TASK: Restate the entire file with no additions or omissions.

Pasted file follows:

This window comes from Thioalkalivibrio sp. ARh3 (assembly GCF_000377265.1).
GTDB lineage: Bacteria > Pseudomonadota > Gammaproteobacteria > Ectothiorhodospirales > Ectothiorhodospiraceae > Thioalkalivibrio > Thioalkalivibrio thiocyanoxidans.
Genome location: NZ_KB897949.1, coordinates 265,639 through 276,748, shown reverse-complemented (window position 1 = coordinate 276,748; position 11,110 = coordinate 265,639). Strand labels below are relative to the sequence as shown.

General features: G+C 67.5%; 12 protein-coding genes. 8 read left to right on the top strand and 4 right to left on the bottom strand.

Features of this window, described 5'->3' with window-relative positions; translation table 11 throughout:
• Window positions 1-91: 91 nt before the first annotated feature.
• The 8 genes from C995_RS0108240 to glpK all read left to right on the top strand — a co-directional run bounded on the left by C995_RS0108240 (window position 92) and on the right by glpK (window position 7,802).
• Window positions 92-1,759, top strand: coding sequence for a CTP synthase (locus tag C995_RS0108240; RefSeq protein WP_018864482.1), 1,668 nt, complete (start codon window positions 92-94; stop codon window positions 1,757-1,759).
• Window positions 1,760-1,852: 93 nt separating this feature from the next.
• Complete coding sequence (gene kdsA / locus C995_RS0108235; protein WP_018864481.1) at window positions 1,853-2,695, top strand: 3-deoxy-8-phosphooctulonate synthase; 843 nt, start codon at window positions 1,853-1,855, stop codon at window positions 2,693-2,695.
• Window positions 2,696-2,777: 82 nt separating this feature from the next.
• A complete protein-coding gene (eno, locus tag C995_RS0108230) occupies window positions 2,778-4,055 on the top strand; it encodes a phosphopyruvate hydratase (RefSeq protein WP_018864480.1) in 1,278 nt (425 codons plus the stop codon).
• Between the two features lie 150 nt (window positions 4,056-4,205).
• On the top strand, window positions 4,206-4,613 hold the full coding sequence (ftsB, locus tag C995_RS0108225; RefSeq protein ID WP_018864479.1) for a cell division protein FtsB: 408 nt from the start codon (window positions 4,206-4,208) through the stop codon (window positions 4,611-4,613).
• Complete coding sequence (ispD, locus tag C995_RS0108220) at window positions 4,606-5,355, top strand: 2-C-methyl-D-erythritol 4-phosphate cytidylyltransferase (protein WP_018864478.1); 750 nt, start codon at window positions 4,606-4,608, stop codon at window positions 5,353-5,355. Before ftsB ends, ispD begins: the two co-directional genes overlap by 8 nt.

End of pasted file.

This window comes from Thioalkalivibrio sp. ARh3 (assembly GCF_000377265.1).
GTDB lineage: Bacteria > Pseudomonadota > Gammaproteobacteria > Ectothiorhodospirales > Ectothiorhodospiraceae > Thioalkalivibrio > Thioalkalivibrio thiocyanoxidans.
Genome location: NZ_KB897949.1, coordinates 265,639 through 276,748, shown reverse-complemented (window position 1 = coordinate 276,748; position 11,110 = coordinate 265,639). Strand labels below are relative to the sequence as shown.

General features: G+C 67.5%; 12 protein-coding genes. 8 read left to right on the top strand and 4 right to left on the bottom strand.

Features of this window, described 5'->3' with window-relative positions; translation table 11 throughout:
• Window positions 1-91: 91 nt before the first annotated feature.
• The 8 genes from C995_RS0108240 to glpK all read left to right on the top strand — a co-directional run bounded on the left by C995_RS0108240 (window position 92) and on the right by glpK (window position 7,802).
• Window positions 92-1,759, top strand: coding sequence for a CTP synthase (locus tag C995_RS0108240; RefSeq protein WP_018864482.1), 1,668 nt, complete (start codon window positions 92-94; stop codon window positions 1,757-1,759).
• Window positions 1,760-1,852: 93 nt separating this feature from the next.
• Complete coding sequence (gene kdsA / locus C995_RS0108235; protein WP_018864481.1) at window positions 1,853-2,695, top strand: 3-deoxy-8-phosphooctulonate synthase; 843 nt, start codon at window positions 1,853-1,855, stop codon at window positions 2,693-2,695.
• Window positions 2,696-2,777: 82 nt separating this feature from the next.
• A complete protein-coding gene (eno, locus tag C995_RS0108230) occupies window positions 2,778-4,055 on the top strand; it encodes a phosphopyruvate hydratase (RefSeq protein WP_018864480.1) in 1,278 nt (425 codons plus the stop codon).
• Between the two features lie 150 nt (window positions 4,056-4,205).
• On the top strand, window positions 4,206-4,613 hold the full coding sequence (ftsB, locus tag C995_RS0108225; RefSeq protein ID WP_018864479.1) for a cell division protein FtsB: 408 nt from the start codon (window positions 4,206-4,208) through the stop codon (window positions 4,611-4,613).
• Complete coding sequence (ispD, locus tag C995_RS0108220) at window positions 4,606-5,355, top strand: 2-C-methyl-D-erythritol 4-phosphate cytidylyltransferase (protein WP_018864478.1); 750 nt, start codon at window positions 4,606-4,608, stop codon at window positions 5,353-5,355. Before ftsB ends, ispD begins: the two co-directional genes overlap by 8 nt.